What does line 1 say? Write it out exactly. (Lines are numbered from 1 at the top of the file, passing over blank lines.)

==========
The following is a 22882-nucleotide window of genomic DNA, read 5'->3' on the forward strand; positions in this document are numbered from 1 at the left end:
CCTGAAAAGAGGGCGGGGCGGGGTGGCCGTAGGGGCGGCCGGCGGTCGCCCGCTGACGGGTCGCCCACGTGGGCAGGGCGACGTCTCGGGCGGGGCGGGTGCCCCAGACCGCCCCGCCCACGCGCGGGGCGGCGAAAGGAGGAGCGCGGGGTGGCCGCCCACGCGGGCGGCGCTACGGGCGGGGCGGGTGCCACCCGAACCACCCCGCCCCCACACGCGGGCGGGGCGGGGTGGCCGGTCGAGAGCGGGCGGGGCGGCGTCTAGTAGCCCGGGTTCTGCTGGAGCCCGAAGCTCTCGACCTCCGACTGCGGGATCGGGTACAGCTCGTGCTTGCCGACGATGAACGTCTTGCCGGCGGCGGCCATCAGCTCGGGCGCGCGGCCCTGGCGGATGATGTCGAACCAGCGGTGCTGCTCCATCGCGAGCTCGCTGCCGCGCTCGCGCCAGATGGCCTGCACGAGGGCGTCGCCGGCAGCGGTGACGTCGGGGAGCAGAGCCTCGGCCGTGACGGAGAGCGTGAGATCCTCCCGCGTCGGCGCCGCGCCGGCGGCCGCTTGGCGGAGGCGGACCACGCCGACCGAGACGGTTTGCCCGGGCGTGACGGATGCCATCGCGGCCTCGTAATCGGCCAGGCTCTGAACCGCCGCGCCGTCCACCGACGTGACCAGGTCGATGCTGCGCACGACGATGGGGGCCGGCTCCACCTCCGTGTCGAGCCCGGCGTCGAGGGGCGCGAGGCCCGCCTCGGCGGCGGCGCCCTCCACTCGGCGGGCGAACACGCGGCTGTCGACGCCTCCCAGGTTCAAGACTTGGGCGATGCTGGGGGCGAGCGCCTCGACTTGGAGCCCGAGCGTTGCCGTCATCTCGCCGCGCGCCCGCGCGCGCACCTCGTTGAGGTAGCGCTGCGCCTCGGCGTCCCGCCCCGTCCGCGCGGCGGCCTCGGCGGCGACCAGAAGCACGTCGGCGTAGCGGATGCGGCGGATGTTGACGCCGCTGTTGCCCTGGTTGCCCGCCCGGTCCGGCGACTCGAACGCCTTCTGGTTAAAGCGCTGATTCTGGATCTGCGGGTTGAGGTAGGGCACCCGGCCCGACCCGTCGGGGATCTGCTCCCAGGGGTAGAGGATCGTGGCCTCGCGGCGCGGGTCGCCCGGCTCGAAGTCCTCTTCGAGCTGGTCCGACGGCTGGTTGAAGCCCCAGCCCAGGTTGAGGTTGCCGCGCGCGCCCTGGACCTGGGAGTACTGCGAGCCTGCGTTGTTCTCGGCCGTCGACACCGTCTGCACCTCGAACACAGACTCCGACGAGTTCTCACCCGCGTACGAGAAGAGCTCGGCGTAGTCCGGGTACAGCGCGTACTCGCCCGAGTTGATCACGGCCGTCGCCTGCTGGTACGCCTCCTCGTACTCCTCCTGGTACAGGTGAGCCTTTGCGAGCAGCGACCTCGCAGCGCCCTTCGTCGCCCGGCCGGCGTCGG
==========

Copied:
The following is a 22882-nucleotide window of genomic DNA, read 5'->3' on the forward strand; positions in this document are numbered from 1 at the left end: